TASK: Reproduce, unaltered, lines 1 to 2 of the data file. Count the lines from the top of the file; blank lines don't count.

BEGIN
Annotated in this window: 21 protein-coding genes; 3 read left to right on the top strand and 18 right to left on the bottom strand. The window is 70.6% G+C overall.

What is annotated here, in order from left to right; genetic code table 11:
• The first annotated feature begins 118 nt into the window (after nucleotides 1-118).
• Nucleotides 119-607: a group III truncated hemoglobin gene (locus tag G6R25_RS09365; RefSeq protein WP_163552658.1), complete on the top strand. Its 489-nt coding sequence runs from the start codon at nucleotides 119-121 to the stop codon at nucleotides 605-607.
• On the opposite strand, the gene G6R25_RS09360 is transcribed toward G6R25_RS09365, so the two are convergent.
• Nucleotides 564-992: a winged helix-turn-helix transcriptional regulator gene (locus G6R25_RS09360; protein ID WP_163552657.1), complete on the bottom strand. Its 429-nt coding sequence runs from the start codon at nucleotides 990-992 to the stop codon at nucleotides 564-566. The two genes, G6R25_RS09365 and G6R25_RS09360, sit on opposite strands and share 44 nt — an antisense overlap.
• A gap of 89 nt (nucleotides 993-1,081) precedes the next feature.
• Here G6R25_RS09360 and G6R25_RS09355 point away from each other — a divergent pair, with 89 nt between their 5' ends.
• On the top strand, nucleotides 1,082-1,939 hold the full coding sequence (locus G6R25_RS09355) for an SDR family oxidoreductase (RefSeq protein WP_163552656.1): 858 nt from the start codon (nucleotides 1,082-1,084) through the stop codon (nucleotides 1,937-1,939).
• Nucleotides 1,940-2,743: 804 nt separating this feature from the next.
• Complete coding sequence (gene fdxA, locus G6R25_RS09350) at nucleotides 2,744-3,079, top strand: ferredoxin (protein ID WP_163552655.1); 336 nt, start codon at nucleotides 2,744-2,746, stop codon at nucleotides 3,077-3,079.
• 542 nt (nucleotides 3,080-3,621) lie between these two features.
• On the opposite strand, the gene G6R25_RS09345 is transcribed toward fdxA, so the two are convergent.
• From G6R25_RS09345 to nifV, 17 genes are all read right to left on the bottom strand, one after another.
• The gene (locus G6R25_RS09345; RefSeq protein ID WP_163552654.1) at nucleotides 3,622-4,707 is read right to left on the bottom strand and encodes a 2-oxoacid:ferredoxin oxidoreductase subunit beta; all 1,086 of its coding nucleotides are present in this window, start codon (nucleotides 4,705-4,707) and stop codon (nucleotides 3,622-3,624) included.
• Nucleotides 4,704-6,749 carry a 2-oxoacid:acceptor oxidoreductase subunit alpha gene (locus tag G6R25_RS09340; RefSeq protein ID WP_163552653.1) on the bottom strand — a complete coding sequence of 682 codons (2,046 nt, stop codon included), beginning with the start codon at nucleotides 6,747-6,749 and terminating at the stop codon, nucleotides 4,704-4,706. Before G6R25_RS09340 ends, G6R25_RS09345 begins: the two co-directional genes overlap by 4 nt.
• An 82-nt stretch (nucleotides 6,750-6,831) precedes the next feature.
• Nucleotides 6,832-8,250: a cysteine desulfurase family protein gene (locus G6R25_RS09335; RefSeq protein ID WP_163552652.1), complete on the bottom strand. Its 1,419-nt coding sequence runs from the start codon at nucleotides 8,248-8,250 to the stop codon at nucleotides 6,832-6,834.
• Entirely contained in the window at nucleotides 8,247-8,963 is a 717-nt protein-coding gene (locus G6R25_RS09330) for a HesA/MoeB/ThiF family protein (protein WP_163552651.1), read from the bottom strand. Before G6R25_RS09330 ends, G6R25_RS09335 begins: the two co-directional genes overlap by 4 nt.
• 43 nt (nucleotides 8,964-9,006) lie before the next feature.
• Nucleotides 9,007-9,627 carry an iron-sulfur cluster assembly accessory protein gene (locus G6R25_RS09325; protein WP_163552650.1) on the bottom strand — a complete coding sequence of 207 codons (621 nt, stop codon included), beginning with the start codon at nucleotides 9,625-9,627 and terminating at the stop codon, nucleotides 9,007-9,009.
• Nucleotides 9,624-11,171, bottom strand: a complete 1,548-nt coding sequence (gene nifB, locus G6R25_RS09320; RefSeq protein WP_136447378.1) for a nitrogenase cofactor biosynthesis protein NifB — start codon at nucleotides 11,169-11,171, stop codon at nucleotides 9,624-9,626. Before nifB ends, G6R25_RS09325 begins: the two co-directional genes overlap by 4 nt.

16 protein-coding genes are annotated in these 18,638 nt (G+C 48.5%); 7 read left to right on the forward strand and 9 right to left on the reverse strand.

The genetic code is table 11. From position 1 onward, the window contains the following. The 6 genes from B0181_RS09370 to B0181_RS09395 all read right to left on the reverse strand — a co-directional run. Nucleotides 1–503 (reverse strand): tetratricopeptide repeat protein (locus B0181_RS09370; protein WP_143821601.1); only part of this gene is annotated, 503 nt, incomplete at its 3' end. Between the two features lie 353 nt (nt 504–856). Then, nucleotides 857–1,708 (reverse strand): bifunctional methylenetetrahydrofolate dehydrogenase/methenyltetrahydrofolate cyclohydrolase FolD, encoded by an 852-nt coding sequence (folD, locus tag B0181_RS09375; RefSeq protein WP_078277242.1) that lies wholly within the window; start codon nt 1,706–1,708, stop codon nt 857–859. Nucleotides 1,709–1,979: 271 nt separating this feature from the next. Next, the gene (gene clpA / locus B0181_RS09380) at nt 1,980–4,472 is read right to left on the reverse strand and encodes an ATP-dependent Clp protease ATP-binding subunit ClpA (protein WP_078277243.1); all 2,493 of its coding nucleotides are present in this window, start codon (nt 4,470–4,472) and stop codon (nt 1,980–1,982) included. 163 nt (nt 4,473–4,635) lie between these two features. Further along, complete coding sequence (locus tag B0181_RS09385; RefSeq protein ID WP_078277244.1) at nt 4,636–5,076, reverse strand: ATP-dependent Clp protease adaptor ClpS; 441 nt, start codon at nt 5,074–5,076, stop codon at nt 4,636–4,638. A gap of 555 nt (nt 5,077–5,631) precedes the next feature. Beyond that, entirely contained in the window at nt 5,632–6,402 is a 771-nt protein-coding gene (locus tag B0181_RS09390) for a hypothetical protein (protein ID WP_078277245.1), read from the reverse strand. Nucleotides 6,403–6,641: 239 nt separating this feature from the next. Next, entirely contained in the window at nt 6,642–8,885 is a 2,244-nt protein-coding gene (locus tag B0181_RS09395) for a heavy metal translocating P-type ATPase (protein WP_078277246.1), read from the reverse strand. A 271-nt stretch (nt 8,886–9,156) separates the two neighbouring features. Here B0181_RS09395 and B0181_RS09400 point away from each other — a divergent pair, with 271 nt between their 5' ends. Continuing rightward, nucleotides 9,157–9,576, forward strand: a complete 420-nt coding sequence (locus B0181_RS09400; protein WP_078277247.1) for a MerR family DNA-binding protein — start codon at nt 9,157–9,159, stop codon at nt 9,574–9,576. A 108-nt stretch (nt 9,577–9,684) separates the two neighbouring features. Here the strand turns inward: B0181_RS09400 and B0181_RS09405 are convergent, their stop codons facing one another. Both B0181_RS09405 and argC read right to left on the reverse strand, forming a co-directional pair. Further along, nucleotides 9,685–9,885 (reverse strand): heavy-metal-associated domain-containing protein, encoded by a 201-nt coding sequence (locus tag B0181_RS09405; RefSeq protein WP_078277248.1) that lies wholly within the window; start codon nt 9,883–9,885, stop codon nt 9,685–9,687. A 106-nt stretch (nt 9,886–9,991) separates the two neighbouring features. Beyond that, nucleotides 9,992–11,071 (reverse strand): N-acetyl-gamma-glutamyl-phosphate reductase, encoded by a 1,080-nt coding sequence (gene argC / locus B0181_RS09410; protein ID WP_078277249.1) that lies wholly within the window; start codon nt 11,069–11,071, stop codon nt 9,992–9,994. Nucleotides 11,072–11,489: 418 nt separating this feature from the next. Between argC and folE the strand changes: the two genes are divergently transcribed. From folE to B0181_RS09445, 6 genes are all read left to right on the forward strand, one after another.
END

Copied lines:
Annotated in this window: 21 protein-coding genes; 3 read left to right on the top strand and 18 right to left on the bottom strand. The window is 70.6% G+C overall.

What is annotated here, in order from left to right; genetic code table 11: